Note: Commissioner Fantino has now admitted to the Human Rights Commission that we were prevented from raising a Canadian flag during our Marches to protect us from 'radical elements' that oppose our views and might want to harm us.

Don't you create tension?

Dr. King stated, "Actually, we who engage in nonviolent direct action are not the creators of tension. We merely bring to the surface the hidden tension that is already alive. We bring it out in the open, where it can be seen and dealt with. Like a boil that can never be cured so long as it is covered up but must be opened, with its ugliness to the natural medicines of air and light, injustice must be exposed, with all the tension its exposure creates, to the light of human conscience and the air of national opinion before it can be cured."

Should Good Christians disturb the Peace?

Dr. King stated, "...the early Christians rejoiced at being deemed worthy to suffer for what they believed. In those days the church was not merely a thermometer that recorded the ideas and principles of popular opinion; it was a thermostat that transformed the mores of society. Whenever the early Christians entered a town, the people in power became disturbed and immediately sought to convict the Christians for being 'disturbers of the peace' and 'outside agitators' - but the Christians pressed on... Small in number, they were big in commitment..."

What do you say to those who agree with your goals but not your methods?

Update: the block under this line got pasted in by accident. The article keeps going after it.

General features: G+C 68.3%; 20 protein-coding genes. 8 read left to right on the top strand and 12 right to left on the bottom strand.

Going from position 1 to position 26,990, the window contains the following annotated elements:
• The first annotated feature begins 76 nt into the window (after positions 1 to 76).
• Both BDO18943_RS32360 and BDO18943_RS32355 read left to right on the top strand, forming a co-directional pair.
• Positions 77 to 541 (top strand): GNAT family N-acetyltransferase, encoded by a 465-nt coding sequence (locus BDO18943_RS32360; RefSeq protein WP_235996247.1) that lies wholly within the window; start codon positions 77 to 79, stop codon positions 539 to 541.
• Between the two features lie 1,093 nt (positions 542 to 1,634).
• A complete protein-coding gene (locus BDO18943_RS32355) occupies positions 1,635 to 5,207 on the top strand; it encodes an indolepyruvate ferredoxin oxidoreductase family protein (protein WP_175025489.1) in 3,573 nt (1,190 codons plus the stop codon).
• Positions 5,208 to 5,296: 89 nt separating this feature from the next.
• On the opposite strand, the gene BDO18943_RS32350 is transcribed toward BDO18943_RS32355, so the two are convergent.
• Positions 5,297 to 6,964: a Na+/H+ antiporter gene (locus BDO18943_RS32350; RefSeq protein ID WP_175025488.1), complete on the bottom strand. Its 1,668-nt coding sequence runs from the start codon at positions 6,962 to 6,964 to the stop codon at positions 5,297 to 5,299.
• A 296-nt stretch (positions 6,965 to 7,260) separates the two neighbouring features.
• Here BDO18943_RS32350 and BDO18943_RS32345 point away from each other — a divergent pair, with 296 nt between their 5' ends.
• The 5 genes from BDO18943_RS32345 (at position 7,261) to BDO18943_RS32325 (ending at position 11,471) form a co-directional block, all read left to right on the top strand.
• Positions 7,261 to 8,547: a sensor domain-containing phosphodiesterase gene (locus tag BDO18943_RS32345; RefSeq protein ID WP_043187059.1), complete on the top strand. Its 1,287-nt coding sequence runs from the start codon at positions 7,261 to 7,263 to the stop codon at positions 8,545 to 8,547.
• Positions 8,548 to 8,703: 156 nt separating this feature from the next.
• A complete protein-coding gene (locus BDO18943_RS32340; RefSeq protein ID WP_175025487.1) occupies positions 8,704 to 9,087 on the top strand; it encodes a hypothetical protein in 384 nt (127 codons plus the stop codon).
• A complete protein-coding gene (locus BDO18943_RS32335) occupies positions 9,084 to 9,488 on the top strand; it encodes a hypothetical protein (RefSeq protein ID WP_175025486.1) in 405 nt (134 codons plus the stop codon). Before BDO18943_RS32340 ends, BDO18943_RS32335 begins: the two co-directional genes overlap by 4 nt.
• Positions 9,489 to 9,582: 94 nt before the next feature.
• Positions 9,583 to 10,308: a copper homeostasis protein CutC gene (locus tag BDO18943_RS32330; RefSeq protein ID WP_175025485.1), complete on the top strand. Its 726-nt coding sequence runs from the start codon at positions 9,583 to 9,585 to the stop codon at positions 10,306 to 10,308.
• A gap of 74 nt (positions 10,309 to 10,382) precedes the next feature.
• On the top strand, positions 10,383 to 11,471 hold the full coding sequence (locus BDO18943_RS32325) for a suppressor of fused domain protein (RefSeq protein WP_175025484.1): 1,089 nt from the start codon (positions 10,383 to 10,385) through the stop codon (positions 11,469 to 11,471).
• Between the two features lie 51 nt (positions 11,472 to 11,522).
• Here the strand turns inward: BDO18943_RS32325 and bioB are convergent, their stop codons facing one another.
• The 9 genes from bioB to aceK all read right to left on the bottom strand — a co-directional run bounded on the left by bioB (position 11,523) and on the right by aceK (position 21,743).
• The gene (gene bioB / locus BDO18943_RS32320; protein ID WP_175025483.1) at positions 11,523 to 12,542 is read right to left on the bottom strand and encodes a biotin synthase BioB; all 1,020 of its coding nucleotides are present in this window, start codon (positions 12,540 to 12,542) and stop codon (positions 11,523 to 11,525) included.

Dr. King stated, "I must make two honest confessions to you, my Christian and Jewish brothers. First, I must confess that over the past few years I have been gravely disappointed with the white moderate. I have almost reached the regrettable conclusion that the Negro's great stumbling block in his stride toward freedom is not the White Citizen's Counciler or the Ku Klux Klanner, but the white moderate, who is more devoted to "order" than to justice; who prefers a negative peace which is the absence of tension to a positive peace which is the presence of justice; who constantly says: 'I agree with you in the goal you seek, but I cannot agree with your methods of direct action'... Lukewarm acceptance is much more bewildering than outright rejection."

I can say that we share Dr. King's view that the greatest discouragement people like Merlyn Kinrade and I face is not the hatred or the anger expressed from the radical native protesters but the lukewarm acceptance by people that since it doesn't directly affect them then why should they care. Or those who claim to support the goals but not the methods while offering nothing as an alternative.

It is one thing to read about the views of Dr. King but quite another to put them into practice. Try standing for an hour with a group of 50 people who are expressing their hate and anger without responding with hate or anger. Try confronting violence with peace knowing full well that those who hate will express it with violence and that you must remain peaceful even as they attack you. When you can spend countless hours helping others, even those who curse you, then you can share your understanding of Dr. King's view because you live it.

Dr. King believed in 'direct action' through peaceful means - that is what CANCE does.